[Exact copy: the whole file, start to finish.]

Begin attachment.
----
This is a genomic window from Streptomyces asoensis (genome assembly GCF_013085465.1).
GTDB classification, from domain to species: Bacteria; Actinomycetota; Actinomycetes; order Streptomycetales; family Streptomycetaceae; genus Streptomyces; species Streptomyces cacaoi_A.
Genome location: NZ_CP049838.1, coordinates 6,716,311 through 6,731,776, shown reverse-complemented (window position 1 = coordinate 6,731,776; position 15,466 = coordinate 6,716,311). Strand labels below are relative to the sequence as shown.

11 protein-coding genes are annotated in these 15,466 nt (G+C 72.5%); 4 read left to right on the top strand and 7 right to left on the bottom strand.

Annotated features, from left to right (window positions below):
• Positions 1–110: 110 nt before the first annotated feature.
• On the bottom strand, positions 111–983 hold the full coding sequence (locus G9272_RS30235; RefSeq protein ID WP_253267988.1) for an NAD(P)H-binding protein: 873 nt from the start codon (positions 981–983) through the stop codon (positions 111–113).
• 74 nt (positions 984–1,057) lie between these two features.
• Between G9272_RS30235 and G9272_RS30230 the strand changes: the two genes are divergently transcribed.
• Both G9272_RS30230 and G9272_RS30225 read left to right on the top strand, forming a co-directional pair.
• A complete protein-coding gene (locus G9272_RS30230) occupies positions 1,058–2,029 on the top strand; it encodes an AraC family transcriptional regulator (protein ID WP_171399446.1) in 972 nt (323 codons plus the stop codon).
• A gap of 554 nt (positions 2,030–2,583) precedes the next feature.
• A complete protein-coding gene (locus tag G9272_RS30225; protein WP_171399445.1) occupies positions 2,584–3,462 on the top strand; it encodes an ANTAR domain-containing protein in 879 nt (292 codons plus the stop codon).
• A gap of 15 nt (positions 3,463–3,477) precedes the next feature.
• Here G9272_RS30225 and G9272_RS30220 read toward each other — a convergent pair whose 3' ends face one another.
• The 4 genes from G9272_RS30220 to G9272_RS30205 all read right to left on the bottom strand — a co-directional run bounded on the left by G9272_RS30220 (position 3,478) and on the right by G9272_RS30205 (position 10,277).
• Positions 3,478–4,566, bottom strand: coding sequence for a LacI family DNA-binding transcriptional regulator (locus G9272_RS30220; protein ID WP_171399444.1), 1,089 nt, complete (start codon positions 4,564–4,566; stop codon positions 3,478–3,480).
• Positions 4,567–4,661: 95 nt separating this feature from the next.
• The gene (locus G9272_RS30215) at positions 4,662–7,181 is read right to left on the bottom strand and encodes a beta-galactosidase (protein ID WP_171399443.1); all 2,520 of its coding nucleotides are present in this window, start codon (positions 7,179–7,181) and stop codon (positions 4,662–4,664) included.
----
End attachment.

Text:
This is a genomic window from Streptomyces asoensis (genome assembly GCF_013085465.1).
GTDB classification, from domain to species: Bacteria; Actinomycetota; Actinomycetes; order Streptomycetales; family Streptomycetaceae; genus Streptomyces; species Streptomyces cacaoi_A.
Genome location: NZ_CP049838.1, coordinates 6,716,311 through 6,731,776, shown reverse-complemented (window position 1 = coordinate 6,731,776; position 15,466 = coordinate 6,716,311). Strand labels below are relative to the sequence as shown.

11 protein-coding genes are annotated in these 15,466 nt (G+C 72.5%); 4 read left to right on the top strand and 7 right to left on the bottom strand.

Annotated features, from left to right (window positions below):
• Positions 1–110: 110 nt before the first annotated feature.
• On the bottom strand, positions 111–983 hold the full coding sequence (locus G9272_RS30235; RefSeq protein ID WP_253267988.1) for an NAD(P)H-binding protein: 873 nt from the start codon (positions 981–983) through the stop codon (positions 111–113).
• 74 nt (positions 984–1,057) lie between these two features.
• Between G9272_RS30235 and G9272_RS30230 the strand changes: the two genes are divergently transcribed.
• Both G9272_RS30230 and G9272_RS30225 read left to right on the top strand, forming a co-directional pair.
• A complete protein-coding gene (locus G9272_RS30230) occupies positions 1,058–2,029 on the top strand; it encodes an AraC family transcriptional regulator (protein ID WP_171399446.1) in 972 nt (323 codons plus the stop codon).
• A gap of 554 nt (positions 2,030–2,583) precedes the next feature.
• A complete protein-coding gene (locus tag G9272_RS30225; protein WP_171399445.1) occupies positions 2,584–3,462 on the top strand; it encodes an ANTAR domain-containing protein in 879 nt (292 codons plus the stop codon).
• A gap of 15 nt (positions 3,463–3,477) precedes the next feature.
• Here G9272_RS30225 and G9272_RS30220 read toward each other — a convergent pair whose 3' ends face one another.
• The 4 genes from G9272_RS30220 to G9272_RS30205 all read right to left on the bottom strand — a co-directional run bounded on the left by G9272_RS30220 (position 3,478) and on the right by G9272_RS30205 (position 10,277).
• Positions 3,478–4,566, bottom strand: coding sequence for a LacI family DNA-binding transcriptional regulator (locus G9272_RS30220; protein ID WP_171399444.1), 1,089 nt, complete (start codon positions 4,564–4,566; stop codon positions 3,478–3,480).
• Positions 4,567–4,661: 95 nt separating this feature from the next.
• The gene (locus G9272_RS30215) at positions 4,662–7,181 is read right to left on the bottom strand and encodes a beta-galactosidase (protein ID WP_171399443.1); all 2,520 of its coding nucleotides are present in this window, start codon (positions 7,179–7,181) and stop codon (positions 4,662–4,664) included.